Policy Proposal: Enforce Private Sector Compliance with Criminal Record Expungement Orders

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Rutgers University-Newark

Regulating third party background checks and private websites that post criminal records ensures that dismissed, sealed, and expunged records do not appear on the internet, undermining current state policies.

Policy Challenge: There is No Enforcement Mechanism for Removal of Criminal Records from Third-Party Websites

Criminal record expungement and record sealing are increasingly offered by state governments for people to clear long ago convictions or dismissals that never led to a criminal conviction. However, these legal actions only impact governmental versions of records and do not address the enormous availability of records in third party background checks or on privately maintained websites. Currently, people who receive an expungement must independently serve their expungement petition order to individual background check vendors, which can be a difficult or nearly impossible task, especially when there is no enforcement mechanism to compel websites to comply with an expungement order.

Policy Solution: States Should Support Citizens with Procedural Guidance and an Enforcement Mechanism for Third-Party Record Removal

States should help carry this burden by implementing two specific policies. The first would provide a template and guidance for individuals seeking to have their online records removed, while the second provides an enforcement mechanism.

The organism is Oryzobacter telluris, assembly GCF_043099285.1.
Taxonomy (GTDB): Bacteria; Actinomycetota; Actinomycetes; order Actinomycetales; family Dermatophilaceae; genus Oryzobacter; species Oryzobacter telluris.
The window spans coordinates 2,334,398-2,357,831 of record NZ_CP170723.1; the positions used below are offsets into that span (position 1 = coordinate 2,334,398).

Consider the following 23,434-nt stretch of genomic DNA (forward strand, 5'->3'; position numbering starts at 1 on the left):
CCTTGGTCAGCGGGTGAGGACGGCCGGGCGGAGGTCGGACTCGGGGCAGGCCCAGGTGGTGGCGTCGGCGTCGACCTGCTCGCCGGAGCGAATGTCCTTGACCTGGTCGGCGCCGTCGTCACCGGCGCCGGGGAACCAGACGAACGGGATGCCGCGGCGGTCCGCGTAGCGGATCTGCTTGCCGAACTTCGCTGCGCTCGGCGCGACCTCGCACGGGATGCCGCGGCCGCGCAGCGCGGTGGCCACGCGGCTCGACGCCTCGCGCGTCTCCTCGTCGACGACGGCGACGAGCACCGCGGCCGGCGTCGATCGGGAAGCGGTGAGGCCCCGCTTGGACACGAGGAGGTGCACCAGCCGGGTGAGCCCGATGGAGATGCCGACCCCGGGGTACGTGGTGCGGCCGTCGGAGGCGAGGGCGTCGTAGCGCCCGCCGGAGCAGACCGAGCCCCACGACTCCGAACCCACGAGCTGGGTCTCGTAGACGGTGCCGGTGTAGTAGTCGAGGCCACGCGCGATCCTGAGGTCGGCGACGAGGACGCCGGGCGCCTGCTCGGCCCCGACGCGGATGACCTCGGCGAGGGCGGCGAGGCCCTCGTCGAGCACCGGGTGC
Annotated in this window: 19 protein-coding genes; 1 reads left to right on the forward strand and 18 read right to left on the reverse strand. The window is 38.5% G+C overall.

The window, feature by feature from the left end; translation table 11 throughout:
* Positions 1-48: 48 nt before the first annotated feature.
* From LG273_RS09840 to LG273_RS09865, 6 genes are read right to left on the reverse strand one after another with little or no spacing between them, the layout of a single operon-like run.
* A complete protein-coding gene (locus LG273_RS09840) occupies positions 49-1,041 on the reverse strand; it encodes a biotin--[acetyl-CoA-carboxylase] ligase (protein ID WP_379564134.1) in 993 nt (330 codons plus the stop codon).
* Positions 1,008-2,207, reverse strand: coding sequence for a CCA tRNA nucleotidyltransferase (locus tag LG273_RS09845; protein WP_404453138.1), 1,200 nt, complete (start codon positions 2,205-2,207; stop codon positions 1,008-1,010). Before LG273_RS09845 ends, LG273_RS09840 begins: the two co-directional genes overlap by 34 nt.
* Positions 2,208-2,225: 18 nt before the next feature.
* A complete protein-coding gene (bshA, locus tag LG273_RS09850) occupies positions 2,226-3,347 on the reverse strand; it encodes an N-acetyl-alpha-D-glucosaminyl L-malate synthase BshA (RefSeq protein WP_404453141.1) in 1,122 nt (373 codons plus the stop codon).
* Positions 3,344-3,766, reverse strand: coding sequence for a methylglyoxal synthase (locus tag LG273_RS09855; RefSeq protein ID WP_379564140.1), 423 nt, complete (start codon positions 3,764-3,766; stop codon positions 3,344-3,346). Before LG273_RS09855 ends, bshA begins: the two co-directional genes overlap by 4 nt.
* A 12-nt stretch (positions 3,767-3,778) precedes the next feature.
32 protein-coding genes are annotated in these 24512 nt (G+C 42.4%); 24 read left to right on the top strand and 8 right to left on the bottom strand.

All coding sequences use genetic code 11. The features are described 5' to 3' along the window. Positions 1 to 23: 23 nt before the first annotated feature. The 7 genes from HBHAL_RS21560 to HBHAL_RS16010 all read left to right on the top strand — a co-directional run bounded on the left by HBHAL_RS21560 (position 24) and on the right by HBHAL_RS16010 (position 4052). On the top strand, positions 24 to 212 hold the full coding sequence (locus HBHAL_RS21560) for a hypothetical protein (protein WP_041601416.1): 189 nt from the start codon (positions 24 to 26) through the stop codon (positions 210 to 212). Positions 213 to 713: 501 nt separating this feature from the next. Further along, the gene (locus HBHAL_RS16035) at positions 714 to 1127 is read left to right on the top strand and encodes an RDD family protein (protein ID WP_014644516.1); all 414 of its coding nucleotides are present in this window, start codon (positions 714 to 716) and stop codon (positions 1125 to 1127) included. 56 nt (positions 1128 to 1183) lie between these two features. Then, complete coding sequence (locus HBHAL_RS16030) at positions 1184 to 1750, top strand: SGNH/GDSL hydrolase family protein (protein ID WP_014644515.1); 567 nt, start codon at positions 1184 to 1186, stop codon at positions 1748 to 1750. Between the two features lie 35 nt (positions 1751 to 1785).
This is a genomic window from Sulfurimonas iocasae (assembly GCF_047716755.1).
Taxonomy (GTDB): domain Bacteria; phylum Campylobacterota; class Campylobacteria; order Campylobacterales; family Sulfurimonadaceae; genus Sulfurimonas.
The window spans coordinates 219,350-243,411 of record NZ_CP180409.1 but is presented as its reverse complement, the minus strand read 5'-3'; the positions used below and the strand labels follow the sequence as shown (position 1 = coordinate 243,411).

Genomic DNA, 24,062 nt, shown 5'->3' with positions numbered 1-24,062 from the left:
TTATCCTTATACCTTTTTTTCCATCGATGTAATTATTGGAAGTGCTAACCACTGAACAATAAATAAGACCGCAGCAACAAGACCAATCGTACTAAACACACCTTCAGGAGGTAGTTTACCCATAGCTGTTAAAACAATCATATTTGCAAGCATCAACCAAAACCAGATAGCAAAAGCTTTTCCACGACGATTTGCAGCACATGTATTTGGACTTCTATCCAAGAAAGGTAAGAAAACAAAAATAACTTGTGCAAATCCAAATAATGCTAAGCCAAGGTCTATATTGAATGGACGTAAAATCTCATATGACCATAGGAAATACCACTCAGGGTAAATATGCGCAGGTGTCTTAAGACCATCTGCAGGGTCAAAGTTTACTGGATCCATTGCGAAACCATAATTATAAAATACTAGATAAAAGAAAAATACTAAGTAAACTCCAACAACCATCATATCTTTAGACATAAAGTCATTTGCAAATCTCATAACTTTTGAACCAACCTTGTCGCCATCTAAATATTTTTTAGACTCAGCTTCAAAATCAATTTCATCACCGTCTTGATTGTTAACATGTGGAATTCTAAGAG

First, states should offer individuals a downloadable version of their expungement order and an accompanying letter from the state Attorney General that mandates Consumer Reporting Agencies (CRA’s) online public records websites update their records to reflect the expungement. States should maintain and make available a comprehensive list of CRA’s and background check vendors that should be notified and update this directory regularly. Users should then have the ability to serve their order to a large number of websites and CRA’s at one time, using language specified by their state.

States should also impose a fine on Consumer Reporting Agencies, online background check services, and private websites that do not comply with these expungement orders within 10 days of notification. Individuals should not have to pay a civil action fee to initiate this order. Fees that are collected by this policy should be directed toward the division within the Attorney General’s office charged with actively maintaining contact information for CRA’s and private websites and responsible for responding to inquiries from the public regarding this matter.